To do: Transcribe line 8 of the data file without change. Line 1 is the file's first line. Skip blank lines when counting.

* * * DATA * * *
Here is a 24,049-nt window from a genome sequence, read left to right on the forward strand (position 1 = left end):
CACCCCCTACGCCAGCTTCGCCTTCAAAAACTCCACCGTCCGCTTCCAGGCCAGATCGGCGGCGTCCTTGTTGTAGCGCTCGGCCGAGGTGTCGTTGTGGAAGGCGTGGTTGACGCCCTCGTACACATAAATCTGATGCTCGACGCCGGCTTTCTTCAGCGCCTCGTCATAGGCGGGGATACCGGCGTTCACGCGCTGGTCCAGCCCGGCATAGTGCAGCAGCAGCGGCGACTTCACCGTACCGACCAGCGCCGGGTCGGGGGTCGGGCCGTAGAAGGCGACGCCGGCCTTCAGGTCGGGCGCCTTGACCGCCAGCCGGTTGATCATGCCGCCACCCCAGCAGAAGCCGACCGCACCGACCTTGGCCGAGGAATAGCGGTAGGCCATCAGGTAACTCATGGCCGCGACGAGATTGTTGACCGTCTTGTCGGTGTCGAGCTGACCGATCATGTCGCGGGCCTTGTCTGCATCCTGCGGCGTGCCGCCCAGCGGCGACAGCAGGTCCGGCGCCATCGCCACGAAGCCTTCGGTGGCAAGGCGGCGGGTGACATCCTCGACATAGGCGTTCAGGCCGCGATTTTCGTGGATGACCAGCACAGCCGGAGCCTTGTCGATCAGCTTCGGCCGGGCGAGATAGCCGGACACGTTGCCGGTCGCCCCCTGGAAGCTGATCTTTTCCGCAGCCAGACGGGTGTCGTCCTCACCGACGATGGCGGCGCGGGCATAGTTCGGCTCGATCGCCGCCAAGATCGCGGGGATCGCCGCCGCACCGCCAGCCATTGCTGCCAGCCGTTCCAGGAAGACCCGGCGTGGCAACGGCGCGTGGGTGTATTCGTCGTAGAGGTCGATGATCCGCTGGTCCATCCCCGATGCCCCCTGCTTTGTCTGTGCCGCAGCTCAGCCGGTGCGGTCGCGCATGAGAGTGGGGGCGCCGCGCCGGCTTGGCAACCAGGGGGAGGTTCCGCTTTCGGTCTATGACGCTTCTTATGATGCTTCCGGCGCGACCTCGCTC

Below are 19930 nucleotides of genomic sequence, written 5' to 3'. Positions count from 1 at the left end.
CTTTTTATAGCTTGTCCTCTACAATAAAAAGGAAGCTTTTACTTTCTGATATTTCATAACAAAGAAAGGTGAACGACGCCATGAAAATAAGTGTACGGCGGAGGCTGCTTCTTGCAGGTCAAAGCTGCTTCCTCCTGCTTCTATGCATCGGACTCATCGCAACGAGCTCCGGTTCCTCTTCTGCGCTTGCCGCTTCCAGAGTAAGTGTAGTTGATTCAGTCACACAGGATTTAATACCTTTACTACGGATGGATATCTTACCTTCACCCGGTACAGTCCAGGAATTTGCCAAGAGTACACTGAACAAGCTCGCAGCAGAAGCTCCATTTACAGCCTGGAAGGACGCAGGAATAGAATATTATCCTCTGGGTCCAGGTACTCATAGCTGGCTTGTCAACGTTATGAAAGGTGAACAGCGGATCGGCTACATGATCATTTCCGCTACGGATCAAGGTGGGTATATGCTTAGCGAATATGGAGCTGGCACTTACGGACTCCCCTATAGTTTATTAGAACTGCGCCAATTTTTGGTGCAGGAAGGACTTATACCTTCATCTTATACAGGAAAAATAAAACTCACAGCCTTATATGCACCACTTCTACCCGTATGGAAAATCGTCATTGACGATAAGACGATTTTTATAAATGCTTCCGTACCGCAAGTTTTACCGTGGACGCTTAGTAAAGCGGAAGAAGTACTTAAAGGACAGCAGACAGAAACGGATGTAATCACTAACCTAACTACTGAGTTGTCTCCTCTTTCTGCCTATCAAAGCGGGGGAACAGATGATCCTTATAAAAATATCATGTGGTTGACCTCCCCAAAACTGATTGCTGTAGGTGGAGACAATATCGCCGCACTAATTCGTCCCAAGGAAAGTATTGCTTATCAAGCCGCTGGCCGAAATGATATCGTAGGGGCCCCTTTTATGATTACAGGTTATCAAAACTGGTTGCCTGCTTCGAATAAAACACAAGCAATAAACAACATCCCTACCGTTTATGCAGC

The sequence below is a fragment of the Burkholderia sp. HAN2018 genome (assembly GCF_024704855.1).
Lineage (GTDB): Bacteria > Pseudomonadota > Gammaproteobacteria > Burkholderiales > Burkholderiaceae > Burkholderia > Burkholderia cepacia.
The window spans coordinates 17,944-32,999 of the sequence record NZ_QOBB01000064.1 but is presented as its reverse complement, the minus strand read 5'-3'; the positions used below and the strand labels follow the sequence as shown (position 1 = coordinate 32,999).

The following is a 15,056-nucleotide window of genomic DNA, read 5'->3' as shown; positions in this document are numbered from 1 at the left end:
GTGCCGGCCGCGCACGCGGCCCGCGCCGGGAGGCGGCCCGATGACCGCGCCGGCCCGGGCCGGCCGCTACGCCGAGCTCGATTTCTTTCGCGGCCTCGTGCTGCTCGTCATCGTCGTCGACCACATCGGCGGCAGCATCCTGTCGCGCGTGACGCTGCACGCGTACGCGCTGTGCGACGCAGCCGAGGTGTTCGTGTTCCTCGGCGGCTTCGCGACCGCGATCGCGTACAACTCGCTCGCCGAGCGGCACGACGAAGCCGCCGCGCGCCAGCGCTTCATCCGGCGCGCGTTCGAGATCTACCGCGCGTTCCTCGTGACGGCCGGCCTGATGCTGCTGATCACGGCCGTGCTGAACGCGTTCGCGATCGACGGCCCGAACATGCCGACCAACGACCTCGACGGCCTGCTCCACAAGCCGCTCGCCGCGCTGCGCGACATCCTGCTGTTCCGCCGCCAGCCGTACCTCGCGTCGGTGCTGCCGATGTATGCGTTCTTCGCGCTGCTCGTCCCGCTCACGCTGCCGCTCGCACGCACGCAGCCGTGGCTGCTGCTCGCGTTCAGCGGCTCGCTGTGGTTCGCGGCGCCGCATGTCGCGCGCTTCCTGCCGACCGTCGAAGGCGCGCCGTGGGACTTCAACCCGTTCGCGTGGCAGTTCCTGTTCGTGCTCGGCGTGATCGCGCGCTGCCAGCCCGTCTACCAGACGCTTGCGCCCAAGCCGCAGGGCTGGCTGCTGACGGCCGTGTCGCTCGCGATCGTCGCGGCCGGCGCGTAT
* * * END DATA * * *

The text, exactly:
The following is a 15,056-nucleotide window of genomic DNA, read 5'->3' as shown; positions in this document are numbered from 1 at the left end: